In Victoria, the cost of constructing a house accelerated by 5% in 2017 according to the CoreLogic CHIP index December quarter results. According to the measure, this is now higher than the national pace of 4% across Australia, and the highest growth rate of all of the states for the year.
CoreLogic commercial research analyst Eliza Owen said, “Several factors have contributed to this rapid increase in construction costs in the state. Namely, Victoria’s strong housing growth in the last few years which has delivered increased demand for housing construction materials and labour as developers seek to capitalise on high capital growth rates.”
Along with increases in building input values and labour, CoreLogic development data indicates that 11.1% of residential subdivision commencements across Victoria were located in the state’s regional areas. Furthermore, 48.6% of residential subdivisions commenced on the fringes of the Melbourne metropolitan area and included Hume, Whittlesea and Wyndham. As a result, higher freight costs are likely to be built into the delivery of materials to regional sites.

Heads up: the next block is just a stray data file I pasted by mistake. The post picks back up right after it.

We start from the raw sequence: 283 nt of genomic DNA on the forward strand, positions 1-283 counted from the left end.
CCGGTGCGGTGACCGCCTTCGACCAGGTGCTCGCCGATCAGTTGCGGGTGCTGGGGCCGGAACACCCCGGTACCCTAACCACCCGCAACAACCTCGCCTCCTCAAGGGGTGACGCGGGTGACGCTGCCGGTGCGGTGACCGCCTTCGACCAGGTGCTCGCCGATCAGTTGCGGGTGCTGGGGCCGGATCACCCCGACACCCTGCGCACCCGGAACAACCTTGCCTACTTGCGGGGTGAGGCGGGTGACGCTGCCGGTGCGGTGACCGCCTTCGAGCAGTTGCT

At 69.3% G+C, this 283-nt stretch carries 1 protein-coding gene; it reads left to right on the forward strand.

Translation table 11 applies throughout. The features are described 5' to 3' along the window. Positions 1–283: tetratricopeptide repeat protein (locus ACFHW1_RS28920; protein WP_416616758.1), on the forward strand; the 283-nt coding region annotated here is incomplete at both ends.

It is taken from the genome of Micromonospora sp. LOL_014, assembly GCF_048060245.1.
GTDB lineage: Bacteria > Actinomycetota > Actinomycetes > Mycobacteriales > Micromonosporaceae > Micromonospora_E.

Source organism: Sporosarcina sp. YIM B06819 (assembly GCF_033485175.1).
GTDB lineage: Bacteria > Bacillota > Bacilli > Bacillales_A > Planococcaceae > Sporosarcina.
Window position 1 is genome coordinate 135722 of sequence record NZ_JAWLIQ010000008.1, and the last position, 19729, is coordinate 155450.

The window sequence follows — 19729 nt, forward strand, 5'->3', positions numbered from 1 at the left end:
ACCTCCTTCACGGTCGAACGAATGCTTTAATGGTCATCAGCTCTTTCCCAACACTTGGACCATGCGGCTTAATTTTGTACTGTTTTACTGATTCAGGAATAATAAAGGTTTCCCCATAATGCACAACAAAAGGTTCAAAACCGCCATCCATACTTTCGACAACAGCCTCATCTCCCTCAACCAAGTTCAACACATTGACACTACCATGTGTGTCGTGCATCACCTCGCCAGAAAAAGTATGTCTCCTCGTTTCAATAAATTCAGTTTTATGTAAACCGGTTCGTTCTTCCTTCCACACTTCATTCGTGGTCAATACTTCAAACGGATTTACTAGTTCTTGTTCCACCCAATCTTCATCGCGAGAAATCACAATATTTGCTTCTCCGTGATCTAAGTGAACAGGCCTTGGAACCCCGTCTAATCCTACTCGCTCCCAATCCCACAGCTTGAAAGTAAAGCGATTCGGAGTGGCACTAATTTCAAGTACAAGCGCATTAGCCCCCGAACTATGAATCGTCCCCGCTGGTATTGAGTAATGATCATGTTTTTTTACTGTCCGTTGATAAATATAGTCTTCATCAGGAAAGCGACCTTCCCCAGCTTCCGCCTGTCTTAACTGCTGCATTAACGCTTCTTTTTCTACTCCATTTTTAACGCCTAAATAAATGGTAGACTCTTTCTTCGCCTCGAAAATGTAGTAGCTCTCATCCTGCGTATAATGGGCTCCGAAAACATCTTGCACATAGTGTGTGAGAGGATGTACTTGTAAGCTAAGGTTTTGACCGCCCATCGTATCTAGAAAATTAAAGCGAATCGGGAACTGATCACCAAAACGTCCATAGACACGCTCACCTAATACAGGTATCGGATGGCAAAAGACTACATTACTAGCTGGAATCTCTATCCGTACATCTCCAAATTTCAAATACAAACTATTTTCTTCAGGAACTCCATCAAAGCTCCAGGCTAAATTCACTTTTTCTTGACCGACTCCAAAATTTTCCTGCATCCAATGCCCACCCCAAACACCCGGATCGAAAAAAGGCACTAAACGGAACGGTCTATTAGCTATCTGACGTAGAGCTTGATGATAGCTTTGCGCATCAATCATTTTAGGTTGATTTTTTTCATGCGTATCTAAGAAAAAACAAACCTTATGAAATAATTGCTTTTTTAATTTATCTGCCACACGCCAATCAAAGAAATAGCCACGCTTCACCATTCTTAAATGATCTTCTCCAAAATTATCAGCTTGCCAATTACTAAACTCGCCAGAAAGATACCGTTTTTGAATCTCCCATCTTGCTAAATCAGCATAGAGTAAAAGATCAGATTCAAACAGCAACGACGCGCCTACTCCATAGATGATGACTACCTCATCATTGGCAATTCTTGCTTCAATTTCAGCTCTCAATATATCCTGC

Note: The CoreLogic CHIP index uses a standard house model over time to isolate changes in the cost of building materials and labour that go into constructing a house. CoreLogic tracks a separate index for Australia, New South Wales, Victoria, Queensland, South Australia and Western Australia.
The National CHIP index rose 4% over 2017 and has diverged significantly from growth in CPI since around 2003. Since this time, inflation has averaged 0.62%, while quarterly nominal growth in the building price index has averaged 1.1%. Furthermore, as subdued wages have maintained a low inflationary environment in Australia, the gap between building costs and general living costs have increasingly diverged. Eliza Owen said, “This suggests that inflation accounts less and less for the growth in the CHIP index.”
CoreLogic’s construction and development data has been powered by the acquisition of Cordell in 2015. The CHIP index began in 1990. The Queensland CHIP index has grown the highest of the states since 1990, at 190%. Particular divergence occurred between Queensland and the rest of Australia from the time of the 2011 Queensland floods, when rebuilding accelerated building costs in the state, as well as inflation generally.